Marian University Executive Director of Facilities and Procurement and Indianapolis Public Schools parent Evan Hawkins raised $22,037. His largest contributions from individuals were from businessmen Allan Hubbard, who donated $5,000, and Litwack, who donated $2,500. The Indy Chamber Business Advocacy Committee contributed $4,670 and web design valued at $330. He also received several donations of $1,000 or less. His donors included IPS board member Venita Moore, retiring IPS board member Kelly Bentley’s campaign, and the CEO of The Mind Trust, Brandon Brown.

Frost Brown Todd trial attorney and Indianapolis Public Schools parent Michele Lorbieski, who is one of the candidates supported by the union, raised $27,345. The Indiana Political Action Committee for Education contributed $24,900. She also received several contributions of $250 or less.

Pike Township schools Director of Information Services Sherry Shelton raised $1,763, primarily from money she contributed. David Green contributed $116.

District 5

Incumbent Dorene Rodríguez Hoops, an Indianapolis Public Schools parent, raised $16,006. Her largest contributors include Hubbard, who donated $5,000; the Indy Chamber Business Advocacy Committee, which gave $4,670 and web design valued at $330; and the MIBOR PAC, which contributed $1,000. She also received several contributions of $500 or less, including from Bentley.

Federal employee and Indianapolis Public Schools parent Taria Slack, who is one of the candidates supported by the union, raised $28,950. The Indiana Political Action Committee for Education contributed $28,500.

Innovation zone

Two more Denver schools win additional freedom from district rules

PHOTO: J. Zubrzycki/Chalkbeat
Alex Magaña, then principal at Grant Beacon Middle School, greeted students as they moved between classes in 2015.

Two more Denver schools this week won more flexibility in how they spend their money and time. The schools will create a new “innovation zone,” bringing the district’s number of quasi-autonomous zones to three.

The Denver school board on Thursday unanimously approved the schools’ application to operate more independently from district rules, starting in January.

The new zone will include Grant Beacon Middle School in south Denver and Kepner Beacon Middle School in southwest Denver. The two schools are high-performing by the district’s standards and follow a model that allows students to learn at their own pace.

With just two schools, the zone will be the district’s smallest, though Beacon leaders have signaled their intent to compete to open a third school in the growing Stapleton neighborhood, where the district has said it will need more capacity. The district’s other two innovation zones have four and five schools each.

Schools in zones are still district schools, but they can opt out of paying for certain district services and instead spend that money on things that meet their specific needs, such as additional teachers or aides. Zones can also form nonprofit organizations with their own boards of directors that provide academic and operational oversight, and help raise extra dollars to support the schools.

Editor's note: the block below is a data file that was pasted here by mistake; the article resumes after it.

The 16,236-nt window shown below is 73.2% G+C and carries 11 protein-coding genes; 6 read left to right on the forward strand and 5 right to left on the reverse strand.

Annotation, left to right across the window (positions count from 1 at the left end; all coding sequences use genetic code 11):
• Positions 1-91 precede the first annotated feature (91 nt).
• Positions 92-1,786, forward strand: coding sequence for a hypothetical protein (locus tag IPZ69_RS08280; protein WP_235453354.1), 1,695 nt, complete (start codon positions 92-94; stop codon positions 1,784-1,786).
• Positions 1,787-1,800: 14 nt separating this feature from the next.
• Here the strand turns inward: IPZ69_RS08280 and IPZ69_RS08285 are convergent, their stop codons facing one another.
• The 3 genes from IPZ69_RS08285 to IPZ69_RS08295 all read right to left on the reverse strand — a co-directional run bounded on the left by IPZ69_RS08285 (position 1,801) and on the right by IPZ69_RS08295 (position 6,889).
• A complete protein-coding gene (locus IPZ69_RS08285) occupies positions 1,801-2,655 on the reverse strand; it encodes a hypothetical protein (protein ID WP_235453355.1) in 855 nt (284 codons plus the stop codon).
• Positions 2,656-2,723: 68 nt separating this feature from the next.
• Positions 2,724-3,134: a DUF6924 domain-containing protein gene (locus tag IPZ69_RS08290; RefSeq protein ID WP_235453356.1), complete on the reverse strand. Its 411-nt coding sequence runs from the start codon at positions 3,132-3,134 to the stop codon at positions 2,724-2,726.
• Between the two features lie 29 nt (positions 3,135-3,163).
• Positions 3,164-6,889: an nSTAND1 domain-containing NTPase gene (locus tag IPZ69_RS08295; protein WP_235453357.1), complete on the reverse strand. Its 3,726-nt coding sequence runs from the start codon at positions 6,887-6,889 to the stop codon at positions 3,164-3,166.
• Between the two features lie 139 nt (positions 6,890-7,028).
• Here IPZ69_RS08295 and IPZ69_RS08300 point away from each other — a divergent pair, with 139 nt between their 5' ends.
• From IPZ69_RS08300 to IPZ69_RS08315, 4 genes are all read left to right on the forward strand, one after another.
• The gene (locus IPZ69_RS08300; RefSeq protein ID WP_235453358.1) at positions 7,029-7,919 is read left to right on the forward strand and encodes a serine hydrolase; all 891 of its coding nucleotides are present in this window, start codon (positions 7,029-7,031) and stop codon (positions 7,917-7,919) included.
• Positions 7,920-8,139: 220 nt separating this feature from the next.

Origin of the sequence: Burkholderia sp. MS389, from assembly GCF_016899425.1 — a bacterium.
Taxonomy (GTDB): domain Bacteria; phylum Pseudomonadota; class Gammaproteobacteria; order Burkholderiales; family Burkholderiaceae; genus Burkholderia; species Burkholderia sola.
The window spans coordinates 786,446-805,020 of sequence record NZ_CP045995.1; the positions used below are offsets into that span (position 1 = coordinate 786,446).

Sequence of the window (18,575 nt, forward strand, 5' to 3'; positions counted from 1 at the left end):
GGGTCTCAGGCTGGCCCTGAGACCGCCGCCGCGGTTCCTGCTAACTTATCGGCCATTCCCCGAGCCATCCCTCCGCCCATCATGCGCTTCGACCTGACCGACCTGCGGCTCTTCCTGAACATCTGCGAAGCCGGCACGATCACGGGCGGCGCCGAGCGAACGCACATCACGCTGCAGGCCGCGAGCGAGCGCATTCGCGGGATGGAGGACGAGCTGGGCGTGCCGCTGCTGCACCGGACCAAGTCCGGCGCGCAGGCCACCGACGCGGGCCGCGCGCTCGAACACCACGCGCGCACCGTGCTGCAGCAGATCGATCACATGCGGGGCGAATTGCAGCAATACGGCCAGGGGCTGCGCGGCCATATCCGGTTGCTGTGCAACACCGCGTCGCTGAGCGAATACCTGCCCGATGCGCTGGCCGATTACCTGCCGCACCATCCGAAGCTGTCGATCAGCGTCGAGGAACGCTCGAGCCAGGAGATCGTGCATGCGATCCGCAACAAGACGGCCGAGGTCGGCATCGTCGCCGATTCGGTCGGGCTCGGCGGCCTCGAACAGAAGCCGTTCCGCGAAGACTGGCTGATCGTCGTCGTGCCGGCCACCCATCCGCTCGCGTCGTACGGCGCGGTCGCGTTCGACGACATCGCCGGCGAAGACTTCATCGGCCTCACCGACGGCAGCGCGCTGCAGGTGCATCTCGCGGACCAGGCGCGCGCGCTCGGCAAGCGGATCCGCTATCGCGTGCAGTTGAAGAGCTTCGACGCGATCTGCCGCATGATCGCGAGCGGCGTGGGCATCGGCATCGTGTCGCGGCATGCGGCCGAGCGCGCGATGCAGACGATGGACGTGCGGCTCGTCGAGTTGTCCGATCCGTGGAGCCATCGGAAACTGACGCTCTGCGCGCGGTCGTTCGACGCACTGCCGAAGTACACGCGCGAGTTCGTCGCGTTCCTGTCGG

The new zone, called the Beacon Schools Network Innovation Zone, will have a five-member board of directors that includes one current parent, two former parents, and two community members whose professional work is related to education.

The zone will also have a teacher council and a parent council that will provide feedback to its board but whose members won’t be able to vote on decisions.

Some Denver school board members questioned the makeup of the zone’s board.

“I’m wondering about what kinds of steps you’re going to take to ensure there is a greater representation of people who live and reside in southwest Denver,” where Kepner Beacon is located, asked school board member Angela Cobián, who represents the region. She also asked about a greater representation of current parents on the board.

Alex Magaña, who serves as executive principal over the Beacon schools and will lead the new zone, said he expects the board to expand to seven members within a year. He also said the parent council will play a key role even if its members can’t vote.

“The parent council is a strong influence,” he said. “If the parent council is not happy, that’s going to be impacting both of the schools. I don’t want to undersell that.”

Other Denver school board members questioned the zone’s finances and how dependent it would be on fundraising. A district summary of the zone’s application notes that the zone’s budget relies on $1.68 million in foundation revenue over the next 5½ years.

Magaña said the zone would eventually seek to expand to four schools, which would make it more financially stable. As for philanthropic dollars, he said the zone would work to ensure any loss of revenue doesn’t hurt the schools’ unique programs or enrichment.

“I can’t emphasize enough that it won’t impact the schools,” he said.

Ultimately, Denver school board members said they have confidence in the Beacon model and look forward to seeing what its leaders do with their increased autonomy.